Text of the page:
Hate Crimes pp 179-203 | Cite as

The Law

  • Jack Levin
  • Jack McDevitt

Abstract

When the police are fortunate enough to make an arrest in a hate crime case, the next decision concerns how the offender will be charged. This judgment is most often made by the prosecutor with jurisdiction over the crime, the United States Attorney for violations of federal law, and the local prosecutor for violations of state law. The decision about which criminal violation to charge can drastically affect the processing of a case by increasing the potential penalties and thus raising the stakes for the offender. The decision to charge a crime as a hate offense will also raise the interest of local advocacy groups and the media. For example, if a fight occurs between two groups of teenagers in a local community, the crime—assault—is generally not considered newsworthy. If however, the two groups are different races, one white and the other black, the decision about whether to charge the crime as a hate offense is news and will involve not only the prosecutor and the victims but the local office of the NAACP and other area human rights groups as well. What is more, the crime will likely be reported as the lead story on the eleven o’clock news.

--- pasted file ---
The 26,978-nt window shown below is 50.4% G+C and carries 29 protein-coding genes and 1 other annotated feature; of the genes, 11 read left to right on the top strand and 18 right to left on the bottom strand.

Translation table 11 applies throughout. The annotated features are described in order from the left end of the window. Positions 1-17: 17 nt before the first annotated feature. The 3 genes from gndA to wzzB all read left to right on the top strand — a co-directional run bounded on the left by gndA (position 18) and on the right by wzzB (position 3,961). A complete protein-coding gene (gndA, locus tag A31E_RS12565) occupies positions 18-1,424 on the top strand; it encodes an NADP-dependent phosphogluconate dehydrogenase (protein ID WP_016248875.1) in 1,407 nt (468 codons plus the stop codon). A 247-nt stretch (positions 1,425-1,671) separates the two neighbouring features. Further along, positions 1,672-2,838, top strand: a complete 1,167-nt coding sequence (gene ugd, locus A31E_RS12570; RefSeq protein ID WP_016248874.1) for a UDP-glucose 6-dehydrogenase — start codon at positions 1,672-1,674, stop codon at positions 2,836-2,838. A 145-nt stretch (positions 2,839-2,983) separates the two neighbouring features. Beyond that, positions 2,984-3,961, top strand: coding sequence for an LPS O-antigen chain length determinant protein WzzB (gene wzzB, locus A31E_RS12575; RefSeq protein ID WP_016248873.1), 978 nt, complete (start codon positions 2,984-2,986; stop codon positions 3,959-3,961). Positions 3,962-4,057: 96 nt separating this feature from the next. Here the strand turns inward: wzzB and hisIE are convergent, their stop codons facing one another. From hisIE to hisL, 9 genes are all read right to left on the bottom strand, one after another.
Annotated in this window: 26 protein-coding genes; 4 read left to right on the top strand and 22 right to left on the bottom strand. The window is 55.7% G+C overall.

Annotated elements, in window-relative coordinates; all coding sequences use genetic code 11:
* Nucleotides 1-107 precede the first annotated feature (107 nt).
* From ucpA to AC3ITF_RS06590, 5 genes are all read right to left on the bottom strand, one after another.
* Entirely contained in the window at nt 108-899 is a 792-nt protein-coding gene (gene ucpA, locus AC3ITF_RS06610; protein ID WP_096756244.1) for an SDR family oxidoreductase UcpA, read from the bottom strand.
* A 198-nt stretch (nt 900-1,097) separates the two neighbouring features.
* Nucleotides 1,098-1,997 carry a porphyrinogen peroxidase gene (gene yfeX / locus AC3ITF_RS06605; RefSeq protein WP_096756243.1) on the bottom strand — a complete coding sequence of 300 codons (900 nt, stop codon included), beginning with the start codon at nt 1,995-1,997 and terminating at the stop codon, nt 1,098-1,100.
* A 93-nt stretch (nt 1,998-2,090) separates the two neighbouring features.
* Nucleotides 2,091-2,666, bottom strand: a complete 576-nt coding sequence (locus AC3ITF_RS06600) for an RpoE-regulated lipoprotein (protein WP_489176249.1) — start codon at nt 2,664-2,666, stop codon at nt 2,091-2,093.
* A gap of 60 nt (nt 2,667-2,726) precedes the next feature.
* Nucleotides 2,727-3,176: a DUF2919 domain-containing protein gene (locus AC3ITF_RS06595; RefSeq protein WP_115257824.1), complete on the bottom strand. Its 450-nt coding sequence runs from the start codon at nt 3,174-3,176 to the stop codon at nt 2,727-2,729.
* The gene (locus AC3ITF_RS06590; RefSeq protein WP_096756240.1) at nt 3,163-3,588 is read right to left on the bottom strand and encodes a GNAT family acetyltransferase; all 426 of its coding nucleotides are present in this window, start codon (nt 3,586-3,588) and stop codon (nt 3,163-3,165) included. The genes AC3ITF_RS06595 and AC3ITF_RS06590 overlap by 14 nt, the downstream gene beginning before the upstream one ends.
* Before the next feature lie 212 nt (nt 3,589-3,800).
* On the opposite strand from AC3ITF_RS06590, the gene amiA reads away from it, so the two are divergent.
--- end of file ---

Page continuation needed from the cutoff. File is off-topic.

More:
Keywords

Burning Fatigue Transportation Beach Resi 

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Notes

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Copyright information

© Jack Levin and Jack McDevitt 1993

Authors and Affiliations

  • Jack Levin
  • Jack McDevitt

There are no affiliations available

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